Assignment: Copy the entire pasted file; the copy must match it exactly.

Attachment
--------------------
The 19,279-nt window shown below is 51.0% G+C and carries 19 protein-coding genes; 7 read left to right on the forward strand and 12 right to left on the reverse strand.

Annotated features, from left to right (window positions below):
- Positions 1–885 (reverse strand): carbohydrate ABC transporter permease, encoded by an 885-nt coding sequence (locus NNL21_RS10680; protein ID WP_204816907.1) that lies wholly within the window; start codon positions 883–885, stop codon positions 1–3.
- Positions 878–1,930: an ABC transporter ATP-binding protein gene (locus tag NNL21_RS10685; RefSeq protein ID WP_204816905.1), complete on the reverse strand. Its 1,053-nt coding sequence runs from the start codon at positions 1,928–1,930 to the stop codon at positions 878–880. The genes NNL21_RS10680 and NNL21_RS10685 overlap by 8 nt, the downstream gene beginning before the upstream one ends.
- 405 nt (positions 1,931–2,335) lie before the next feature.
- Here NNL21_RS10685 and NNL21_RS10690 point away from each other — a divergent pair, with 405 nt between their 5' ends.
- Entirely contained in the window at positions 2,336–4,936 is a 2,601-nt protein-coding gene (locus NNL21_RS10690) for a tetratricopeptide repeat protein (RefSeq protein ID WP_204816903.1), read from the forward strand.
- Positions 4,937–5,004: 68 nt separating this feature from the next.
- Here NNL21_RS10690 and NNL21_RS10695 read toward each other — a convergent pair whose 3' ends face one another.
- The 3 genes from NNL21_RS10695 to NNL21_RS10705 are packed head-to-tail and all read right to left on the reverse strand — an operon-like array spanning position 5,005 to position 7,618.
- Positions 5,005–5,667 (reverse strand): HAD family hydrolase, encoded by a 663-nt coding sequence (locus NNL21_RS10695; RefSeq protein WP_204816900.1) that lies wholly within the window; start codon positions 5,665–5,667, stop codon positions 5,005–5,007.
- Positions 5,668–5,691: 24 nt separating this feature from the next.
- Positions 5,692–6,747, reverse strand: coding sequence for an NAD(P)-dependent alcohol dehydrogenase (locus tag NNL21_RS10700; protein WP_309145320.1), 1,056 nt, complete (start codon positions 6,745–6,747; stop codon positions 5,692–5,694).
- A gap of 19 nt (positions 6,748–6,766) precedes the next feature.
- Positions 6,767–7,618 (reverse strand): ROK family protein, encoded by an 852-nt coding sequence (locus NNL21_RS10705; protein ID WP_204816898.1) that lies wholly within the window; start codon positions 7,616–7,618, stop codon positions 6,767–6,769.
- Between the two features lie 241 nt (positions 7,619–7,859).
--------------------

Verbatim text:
The 19,279-nt window shown below is 51.0% G+C and carries 19 protein-coding genes; 7 read left to right on the forward strand and 12 right to left on the reverse strand.

Annotated features, from left to right (window positions below):
- Positions 1–885 (reverse strand): carbohydrate ABC transporter permease, encoded by an 885-nt coding sequence (locus NNL21_RS10680; protein ID WP_204816907.1) that lies wholly within the window; start codon positions 883–885, stop codon positions 1–3.
- Positions 878–1,930: an ABC transporter ATP-binding protein gene (locus tag NNL21_RS10685; RefSeq protein ID WP_204816905.1), complete on the reverse strand. Its 1,053-nt coding sequence runs from the start codon at positions 1,928–1,930 to the stop codon at positions 878–880. The genes NNL21_RS10680 and NNL21_RS10685 overlap by 8 nt, the downstream gene beginning before the upstream one ends.
- 405 nt (positions 1,931–2,335) lie before the next feature.
- Here NNL21_RS10685 and NNL21_RS10690 point away from each other — a divergent pair, with 405 nt between their 5' ends.
- Entirely contained in the window at positions 2,336–4,936 is a 2,601-nt protein-coding gene (locus NNL21_RS10690) for a tetratricopeptide repeat protein (RefSeq protein ID WP_204816903.1), read from the forward strand.
- Positions 4,937–5,004: 68 nt separating this feature from the next.
- Here NNL21_RS10690 and NNL21_RS10695 read toward each other — a convergent pair whose 3' ends face one another.
- The 3 genes from NNL21_RS10695 to NNL21_RS10705 are packed head-to-tail and all read right to left on the reverse strand — an operon-like array spanning position 5,005 to position 7,618.
- Positions 5,005–5,667 (reverse strand): HAD family hydrolase, encoded by a 663-nt coding sequence (locus NNL21_RS10695; RefSeq protein WP_204816900.1) that lies wholly within the window; start codon positions 5,665–5,667, stop codon positions 5,005–5,007.
- Positions 5,668–5,691: 24 nt separating this feature from the next.
- Positions 5,692–6,747, reverse strand: coding sequence for an NAD(P)-dependent alcohol dehydrogenase (locus tag NNL21_RS10700; protein WP_309145320.1), 1,056 nt, complete (start codon positions 6,745–6,747; stop codon positions 5,692–5,694).
- A gap of 19 nt (positions 6,748–6,766) precedes the next feature.
- Positions 6,767–7,618 (reverse strand): ROK family protein, encoded by an 852-nt coding sequence (locus NNL21_RS10705; protein ID WP_204816898.1) that lies wholly within the window; start codon positions 7,616–7,618, stop codon positions 6,767–6,769.
- Between the two features lie 241 nt (positions 7,619–7,859).